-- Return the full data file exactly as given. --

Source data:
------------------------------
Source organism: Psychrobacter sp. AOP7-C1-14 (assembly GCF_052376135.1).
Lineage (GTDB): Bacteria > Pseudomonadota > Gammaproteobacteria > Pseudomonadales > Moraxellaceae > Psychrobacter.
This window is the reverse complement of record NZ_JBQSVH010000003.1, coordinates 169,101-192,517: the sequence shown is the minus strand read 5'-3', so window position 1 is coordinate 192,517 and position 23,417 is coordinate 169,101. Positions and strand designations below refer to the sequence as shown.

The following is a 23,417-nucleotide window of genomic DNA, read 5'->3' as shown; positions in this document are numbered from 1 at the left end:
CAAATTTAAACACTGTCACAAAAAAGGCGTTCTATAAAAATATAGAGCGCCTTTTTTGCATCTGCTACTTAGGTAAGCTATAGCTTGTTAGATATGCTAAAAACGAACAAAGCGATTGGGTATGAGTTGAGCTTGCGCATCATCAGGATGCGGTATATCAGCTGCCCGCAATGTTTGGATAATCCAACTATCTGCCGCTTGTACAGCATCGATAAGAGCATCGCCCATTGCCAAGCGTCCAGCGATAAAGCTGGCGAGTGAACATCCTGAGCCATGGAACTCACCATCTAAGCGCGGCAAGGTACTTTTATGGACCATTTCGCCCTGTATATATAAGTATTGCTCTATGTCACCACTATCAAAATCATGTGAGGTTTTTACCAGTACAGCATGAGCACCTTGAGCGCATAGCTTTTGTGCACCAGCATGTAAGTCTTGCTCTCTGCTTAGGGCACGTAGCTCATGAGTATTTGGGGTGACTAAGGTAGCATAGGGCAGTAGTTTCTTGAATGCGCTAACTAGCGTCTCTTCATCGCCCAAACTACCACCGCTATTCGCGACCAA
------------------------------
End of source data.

Source organism: Psychrobacter sp. AOP7-C1-14 (assembly GCF_052376135.1).
Lineage (GTDB): Bacteria > Pseudomonadota > Gammaproteobacteria > Pseudomonadales > Moraxellaceae > Psychrobacter.
This window is the reverse complement of record NZ_JBQSVH010000003.1, coordinates 169,101-192,517: the sequence shown is the minus strand read 5'-3', so window position 1 is coordinate 192,517 and position 23,417 is coordinate 169,101. Positions and strand designations below refer to the sequence as shown.

The following is a 23,417-nucleotide window of genomic DNA, read 5'->3' as shown; positions in this document are numbered from 1 at the left end:
CAAATTTAAACACTGTCACAAAAAAGGCGTTCTATAAAAATATAGAGCGCCTTTTTTGCATCTGCTACTTAGGTAAGCTATAGCTTGTTAGATATGCTAAAAACGAACAAAGCGATTGGGTATGAGTTGAGCTTGCGCATCATCAGGATGCGGTATATCAGCTGCCCGCAATGTTTGGATAATCCAACTATCTGCCGCTTGTACAGCATCGATAAGAGCATCGCCCATTGCCAAGCGTCCAGCGATAAAGCTGGCGAGTGAACATCCTGAGCCATGGAACTCACCATCTAAGCGCGGCAAGGTACTTTTATGGACCATTTCGCCCTGTATATATAAGTATTGCTCTATGTCACCACTATCAAAATCATGTGAGGTTTTTACCAGTACAGCATGAGCACCTTGAGCGCATAGCTTTTGTGCACCAGCATGTAAGTCTTGCTCTCTGCTTAGGGCACGTAGCTCATGAGTATTTGGGGTGACTAAGGTAGCATAGGGCAGTAGTTTCTTGAATGCGCTAACTAGCGTCTCTTCATCGCCCAAACTACCACCGCTATTCGCGACCAA